Posted by Chuck on June 19, 2017
Credit Cards

Published on June 19th, 2017 | by Chuck

17

Is it Legal for the Bank to Shut Down your Credit Card without 30-Day Notice?

Some people asked us how US Bank could be shutting down Altitude cards and other cards without giving 30-day notice. According to California state law, the card issuer must give a 30-day notice before cancelling a credit card. (There might be other states that have this law as well.)

Unless requested by the cardholder, no card issuer shall cancel a credit card without having first given the cardholder 30 days’ written notice of its intention to do so unless the cardholder is or has been within the last 90 days in default of payment or otherwise in violation of any provision of the agreement between the card issuer and the cardholder governing the cardholder’s use of the credit card or unless the card issuer has evidence or reasonable belief that the cardholder is unable or unwilling to repay obligations incurred under the agreement or that an unauthorized use of the card may be made.

A reader asked that we get a reply on this from US Bank. They got back to us that they can close an account immediately if it violates the user agreement. Here’s the full statement issued by US Bank:

We value our cardmembers and are diligent when it comes to protecting their card benefits. Our cardmember agreement, which cardmembers agree to when they sign up for and use the card, outlines fraud and abuse triggers that result in automatic and immediate shut down of a cardmember’s account. Violation of the agreement and fraud are exceptions to the California statute’s 30 day notice requirement.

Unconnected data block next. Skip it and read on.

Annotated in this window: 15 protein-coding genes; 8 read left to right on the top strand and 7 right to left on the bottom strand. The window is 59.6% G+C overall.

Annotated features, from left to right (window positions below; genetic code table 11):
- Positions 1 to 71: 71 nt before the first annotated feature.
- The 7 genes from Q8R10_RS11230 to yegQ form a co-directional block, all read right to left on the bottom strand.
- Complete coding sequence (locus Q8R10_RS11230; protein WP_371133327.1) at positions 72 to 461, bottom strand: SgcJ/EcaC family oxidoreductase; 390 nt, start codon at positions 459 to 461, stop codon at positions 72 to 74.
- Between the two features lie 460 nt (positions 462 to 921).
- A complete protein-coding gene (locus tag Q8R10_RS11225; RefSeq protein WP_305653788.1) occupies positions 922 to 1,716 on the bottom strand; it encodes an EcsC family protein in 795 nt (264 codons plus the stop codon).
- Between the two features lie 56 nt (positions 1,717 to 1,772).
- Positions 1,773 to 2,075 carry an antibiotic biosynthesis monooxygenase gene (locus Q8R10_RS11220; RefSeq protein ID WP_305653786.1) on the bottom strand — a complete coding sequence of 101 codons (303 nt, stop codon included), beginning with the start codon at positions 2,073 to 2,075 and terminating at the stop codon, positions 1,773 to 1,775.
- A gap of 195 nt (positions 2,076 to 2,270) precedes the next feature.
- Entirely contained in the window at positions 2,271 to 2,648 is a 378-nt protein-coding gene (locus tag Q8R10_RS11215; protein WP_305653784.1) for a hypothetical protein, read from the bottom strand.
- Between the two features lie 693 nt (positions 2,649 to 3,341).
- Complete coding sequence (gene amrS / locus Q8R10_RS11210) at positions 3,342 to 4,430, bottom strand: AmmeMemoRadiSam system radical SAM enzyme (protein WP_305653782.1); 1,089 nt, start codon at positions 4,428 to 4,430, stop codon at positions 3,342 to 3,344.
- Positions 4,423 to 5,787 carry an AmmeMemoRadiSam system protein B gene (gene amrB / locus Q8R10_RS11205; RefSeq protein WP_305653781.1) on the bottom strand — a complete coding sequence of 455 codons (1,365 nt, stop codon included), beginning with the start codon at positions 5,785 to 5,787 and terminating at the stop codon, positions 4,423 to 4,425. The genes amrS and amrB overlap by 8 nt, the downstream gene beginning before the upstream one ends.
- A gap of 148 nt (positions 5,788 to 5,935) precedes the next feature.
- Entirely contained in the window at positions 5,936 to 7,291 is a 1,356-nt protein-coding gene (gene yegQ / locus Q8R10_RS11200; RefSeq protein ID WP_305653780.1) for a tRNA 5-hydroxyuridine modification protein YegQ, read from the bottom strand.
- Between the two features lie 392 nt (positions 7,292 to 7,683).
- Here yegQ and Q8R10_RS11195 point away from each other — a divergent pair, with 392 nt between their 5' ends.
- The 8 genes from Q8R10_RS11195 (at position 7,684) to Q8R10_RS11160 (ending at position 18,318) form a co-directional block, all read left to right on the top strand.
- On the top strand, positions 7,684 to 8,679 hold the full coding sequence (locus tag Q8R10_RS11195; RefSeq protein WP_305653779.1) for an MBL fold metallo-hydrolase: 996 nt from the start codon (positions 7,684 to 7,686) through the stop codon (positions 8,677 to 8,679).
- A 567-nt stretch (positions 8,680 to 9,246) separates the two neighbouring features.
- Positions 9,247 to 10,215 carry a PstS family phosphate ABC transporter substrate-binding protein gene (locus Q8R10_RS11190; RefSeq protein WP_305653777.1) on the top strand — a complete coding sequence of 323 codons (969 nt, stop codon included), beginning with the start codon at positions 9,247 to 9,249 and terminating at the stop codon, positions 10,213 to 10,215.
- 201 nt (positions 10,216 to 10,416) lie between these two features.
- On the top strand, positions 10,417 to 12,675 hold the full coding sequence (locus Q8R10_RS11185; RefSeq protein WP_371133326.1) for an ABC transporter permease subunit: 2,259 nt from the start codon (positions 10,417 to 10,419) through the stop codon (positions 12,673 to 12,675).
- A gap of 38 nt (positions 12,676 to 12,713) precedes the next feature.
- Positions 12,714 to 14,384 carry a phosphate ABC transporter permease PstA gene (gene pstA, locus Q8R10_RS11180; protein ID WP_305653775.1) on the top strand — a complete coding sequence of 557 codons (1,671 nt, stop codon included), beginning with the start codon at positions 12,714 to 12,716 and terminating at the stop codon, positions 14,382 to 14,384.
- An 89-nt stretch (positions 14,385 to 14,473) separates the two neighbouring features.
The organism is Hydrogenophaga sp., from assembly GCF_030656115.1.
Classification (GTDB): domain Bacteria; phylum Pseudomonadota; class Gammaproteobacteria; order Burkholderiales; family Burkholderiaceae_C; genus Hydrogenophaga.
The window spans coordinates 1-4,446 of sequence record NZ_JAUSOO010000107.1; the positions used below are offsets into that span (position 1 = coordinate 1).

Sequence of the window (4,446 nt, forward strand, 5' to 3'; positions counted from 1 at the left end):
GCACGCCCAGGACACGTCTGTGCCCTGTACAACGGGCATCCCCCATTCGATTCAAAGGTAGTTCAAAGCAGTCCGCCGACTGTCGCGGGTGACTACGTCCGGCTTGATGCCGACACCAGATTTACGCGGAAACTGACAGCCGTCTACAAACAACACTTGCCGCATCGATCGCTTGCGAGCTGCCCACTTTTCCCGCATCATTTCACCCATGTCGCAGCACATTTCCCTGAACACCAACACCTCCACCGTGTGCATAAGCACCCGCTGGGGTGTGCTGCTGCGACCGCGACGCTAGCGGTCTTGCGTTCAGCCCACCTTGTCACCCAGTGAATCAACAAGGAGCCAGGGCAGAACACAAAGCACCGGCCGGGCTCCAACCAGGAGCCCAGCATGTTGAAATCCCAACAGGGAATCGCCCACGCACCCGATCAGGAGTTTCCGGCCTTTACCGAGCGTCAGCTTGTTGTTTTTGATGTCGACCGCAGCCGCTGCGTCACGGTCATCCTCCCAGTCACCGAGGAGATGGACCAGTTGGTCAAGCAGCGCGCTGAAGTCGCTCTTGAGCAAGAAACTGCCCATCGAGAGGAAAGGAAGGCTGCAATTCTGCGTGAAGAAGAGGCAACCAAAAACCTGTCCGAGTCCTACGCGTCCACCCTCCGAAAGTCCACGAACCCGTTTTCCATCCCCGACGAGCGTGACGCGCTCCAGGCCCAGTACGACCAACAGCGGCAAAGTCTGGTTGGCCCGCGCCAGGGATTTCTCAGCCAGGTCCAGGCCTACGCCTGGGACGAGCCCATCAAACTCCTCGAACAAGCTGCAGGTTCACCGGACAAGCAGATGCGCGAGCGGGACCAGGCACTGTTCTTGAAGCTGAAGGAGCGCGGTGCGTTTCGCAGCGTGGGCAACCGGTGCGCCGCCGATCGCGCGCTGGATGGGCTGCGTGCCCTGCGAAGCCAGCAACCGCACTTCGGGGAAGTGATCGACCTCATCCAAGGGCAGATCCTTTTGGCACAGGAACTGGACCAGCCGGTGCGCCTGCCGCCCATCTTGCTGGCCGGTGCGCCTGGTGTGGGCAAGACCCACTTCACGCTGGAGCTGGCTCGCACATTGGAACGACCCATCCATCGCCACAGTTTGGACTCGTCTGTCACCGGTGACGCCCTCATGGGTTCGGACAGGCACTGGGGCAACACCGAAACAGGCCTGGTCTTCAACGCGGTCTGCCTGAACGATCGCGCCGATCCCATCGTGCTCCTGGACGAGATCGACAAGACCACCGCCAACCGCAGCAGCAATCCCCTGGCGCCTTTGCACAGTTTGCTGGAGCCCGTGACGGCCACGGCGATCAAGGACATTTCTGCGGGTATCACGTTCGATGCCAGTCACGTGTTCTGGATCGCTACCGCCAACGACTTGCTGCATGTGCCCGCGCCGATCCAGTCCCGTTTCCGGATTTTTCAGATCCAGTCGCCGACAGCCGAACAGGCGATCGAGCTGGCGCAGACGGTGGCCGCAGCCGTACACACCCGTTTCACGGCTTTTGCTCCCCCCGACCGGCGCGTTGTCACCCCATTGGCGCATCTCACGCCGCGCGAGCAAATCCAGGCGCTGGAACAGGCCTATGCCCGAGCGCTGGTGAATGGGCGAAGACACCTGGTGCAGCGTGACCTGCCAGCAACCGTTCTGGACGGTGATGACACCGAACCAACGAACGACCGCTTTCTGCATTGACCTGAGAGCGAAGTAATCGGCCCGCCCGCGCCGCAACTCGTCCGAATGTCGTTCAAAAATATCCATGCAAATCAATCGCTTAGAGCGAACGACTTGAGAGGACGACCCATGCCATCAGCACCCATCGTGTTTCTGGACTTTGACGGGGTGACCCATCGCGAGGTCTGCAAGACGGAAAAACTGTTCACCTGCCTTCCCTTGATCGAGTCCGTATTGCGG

I was pretty sure that this would be their reply, but people were asking about it and it’s always worth getting an official reply.
I followed up to clarify where it states such a thing in the cardmember agreement (doesn’t say it in the terms you agree to at time of application), and they got back explaining that it’s in the cardmember agreement sent along with the card (page 6):
 We reserve the right to adjust or reverse the number of Points that were awarded for unauthorized transactions. Further, this Account is intended to be used for the purchase of various products and services for personal, family, and household purposes, and we have the right to adjust or reverse the number of Points that were awarded or terminate the Account if we determine that purchases or transactions were outside of such use, including, without limitation, excessive or patterned purchases of cash equivalent instruments, such as gift cards, rewards cards, and other prepaid cards.



17 Responses to Is it Legal for the Bank to Shut Down your Credit Card without 30-Day Notice?

  1. Jon says:

    Attorney here, though not practicing in California. Just want to point out that private user agreements do not supercede State or Federal law. I just want to clarify that, when US Bank is saying “we can close the card if it violates the user agreement”, that they may be relying on some law that gives them this authority, not their own agreements.

    • Fish says:

      “or otherwise in violation of any provision of the agreement between the card issuer and the cardholder governing the cardholder’s use of the credit card”

      I think the law cited is the one that gives them the exception

  2. Jed says: